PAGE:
In far more positive news, major milestones were reached tonight by both African Americans and women (and of course black women). Out gay writer Geoffrey Fletcher became the first African American to win an Academy Award for Best Screenwriter in its 82 year history. This win is not only historical but also an important nod to Fletcher for cultivating a story about a young black girl and fighting to bring it to the screen. Fletcher obtained the rights to write about Precious several years before it got the go ahead and spent those years fighting to get a studio, director, and financing to make it happen. Like other celebrities ultimately involved in the project, he was committed to making room for black women to tell their stories of abuse and survival to the world and his win and the grace with which he accepted it applauds that commitment.


Mo’Nique won for Best Supporting Actress and took time out to thank Hattie McDaniels who won for refusing to birth any babies on that darn crumbling plantation. Both the flower in Mo’Nique’s hair and the color of her dress were also homages to the woman who fought so hard to rework the mammy figure in Gone with the Wind and to open doors for other black women in Hollywood. Like Oprah’s speech later, her acceptance speech highlighted women’s contributions at the intersections of race and gender in order to honor the women who made these awards possible and the girls who will benefit from that work.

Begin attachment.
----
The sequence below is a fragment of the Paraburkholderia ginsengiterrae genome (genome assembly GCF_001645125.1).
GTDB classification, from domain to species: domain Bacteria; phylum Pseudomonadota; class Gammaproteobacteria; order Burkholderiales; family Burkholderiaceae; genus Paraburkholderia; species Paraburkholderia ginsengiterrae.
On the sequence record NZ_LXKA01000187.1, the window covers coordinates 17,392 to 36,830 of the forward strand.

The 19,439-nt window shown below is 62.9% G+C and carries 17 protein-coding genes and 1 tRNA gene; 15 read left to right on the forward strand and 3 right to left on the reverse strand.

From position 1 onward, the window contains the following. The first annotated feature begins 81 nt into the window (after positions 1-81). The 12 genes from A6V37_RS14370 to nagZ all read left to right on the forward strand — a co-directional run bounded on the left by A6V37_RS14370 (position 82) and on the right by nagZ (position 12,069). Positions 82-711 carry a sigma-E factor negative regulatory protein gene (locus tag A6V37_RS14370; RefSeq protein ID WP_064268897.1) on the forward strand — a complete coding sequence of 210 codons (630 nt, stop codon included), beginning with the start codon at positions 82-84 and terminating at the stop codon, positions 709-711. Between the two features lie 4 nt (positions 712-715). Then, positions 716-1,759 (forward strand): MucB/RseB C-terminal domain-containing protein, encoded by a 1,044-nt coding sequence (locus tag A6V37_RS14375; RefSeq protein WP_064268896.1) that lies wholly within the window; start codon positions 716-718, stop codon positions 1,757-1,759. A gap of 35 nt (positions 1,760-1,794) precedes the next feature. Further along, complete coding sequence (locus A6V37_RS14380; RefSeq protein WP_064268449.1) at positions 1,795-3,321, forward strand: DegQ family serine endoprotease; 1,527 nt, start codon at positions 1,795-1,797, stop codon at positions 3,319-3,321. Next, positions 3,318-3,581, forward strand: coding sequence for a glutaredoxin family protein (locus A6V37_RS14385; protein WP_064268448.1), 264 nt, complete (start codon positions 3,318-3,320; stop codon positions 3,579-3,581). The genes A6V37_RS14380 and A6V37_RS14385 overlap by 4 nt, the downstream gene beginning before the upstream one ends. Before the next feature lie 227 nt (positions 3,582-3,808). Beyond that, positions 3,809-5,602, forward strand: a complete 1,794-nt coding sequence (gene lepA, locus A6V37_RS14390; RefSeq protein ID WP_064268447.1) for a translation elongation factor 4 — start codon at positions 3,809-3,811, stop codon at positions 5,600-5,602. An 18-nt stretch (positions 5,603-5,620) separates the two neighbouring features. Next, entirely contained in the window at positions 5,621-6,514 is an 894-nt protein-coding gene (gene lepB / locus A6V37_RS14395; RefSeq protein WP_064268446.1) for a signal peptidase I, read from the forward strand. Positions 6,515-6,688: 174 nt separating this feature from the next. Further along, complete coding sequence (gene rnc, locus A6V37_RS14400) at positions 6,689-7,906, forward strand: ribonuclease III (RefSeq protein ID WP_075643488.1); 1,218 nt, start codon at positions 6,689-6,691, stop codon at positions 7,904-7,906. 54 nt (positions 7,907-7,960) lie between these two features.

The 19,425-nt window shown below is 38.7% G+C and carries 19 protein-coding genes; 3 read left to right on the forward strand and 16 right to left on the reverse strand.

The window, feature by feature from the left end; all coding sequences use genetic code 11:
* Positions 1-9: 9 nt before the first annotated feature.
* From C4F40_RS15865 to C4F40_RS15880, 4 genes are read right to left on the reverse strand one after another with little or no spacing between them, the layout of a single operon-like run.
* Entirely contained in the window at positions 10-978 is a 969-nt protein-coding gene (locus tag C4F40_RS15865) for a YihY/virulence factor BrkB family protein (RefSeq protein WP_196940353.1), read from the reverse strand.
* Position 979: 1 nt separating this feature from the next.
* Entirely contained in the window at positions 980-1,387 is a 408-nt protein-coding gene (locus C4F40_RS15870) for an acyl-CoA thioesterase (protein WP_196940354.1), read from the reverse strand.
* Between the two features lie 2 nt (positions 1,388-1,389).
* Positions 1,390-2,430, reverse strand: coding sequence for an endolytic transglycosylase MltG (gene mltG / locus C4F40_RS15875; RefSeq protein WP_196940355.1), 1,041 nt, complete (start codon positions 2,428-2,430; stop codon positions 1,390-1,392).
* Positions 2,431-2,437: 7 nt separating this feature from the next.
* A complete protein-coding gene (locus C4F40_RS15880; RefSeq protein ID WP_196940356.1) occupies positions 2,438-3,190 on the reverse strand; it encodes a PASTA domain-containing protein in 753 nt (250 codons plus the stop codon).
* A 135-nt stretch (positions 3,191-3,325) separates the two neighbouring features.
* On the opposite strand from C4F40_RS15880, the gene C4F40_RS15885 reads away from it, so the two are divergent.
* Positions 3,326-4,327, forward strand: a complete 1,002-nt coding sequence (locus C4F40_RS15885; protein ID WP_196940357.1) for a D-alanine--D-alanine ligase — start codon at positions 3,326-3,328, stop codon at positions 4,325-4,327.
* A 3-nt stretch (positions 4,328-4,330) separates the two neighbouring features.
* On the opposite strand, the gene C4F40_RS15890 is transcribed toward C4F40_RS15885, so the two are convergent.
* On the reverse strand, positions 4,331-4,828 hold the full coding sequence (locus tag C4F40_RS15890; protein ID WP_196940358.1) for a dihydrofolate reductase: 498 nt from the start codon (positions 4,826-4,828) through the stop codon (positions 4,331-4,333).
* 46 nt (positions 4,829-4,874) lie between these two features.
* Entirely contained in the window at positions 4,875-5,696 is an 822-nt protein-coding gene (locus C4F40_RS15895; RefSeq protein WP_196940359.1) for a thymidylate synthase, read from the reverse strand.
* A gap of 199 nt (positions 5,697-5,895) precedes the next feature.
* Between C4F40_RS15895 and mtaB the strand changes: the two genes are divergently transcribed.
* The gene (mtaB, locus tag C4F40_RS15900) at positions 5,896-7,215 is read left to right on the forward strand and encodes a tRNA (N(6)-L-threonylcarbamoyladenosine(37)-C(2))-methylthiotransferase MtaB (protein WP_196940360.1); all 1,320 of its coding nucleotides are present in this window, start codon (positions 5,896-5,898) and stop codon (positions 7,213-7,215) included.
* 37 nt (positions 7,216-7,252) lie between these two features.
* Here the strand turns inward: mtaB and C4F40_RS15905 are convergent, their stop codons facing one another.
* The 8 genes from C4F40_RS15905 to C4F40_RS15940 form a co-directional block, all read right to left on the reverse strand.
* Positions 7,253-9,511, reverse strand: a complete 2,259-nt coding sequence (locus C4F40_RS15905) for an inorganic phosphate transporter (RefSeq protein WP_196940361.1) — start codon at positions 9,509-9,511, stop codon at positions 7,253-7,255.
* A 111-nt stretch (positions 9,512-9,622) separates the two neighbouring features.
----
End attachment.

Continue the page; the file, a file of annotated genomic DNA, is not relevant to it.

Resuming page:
Mo’Nique also reminded us for the second time during award season that racial politics aside, Precious was the story of abuse ignored because of and exacerbated by poverty and racism and that those stories deserve attention even if politically the may or may not send the wrong racial messages to an audience looking for black pathology. Like Daniels who claimed black people working in Hollywood would ultimately change the perception of black people in Hollywood and the opportunities for black people in N. American society, Mo’Nique believed this story could help change the way that black abuse survivors see themselves. By consistently centering abuse history and the voices of survivors, Mo’Nique resists easy interpretations of the film and centers black women survivors’ voices in an industry that prefers to blame black women for any and everything that happens to them.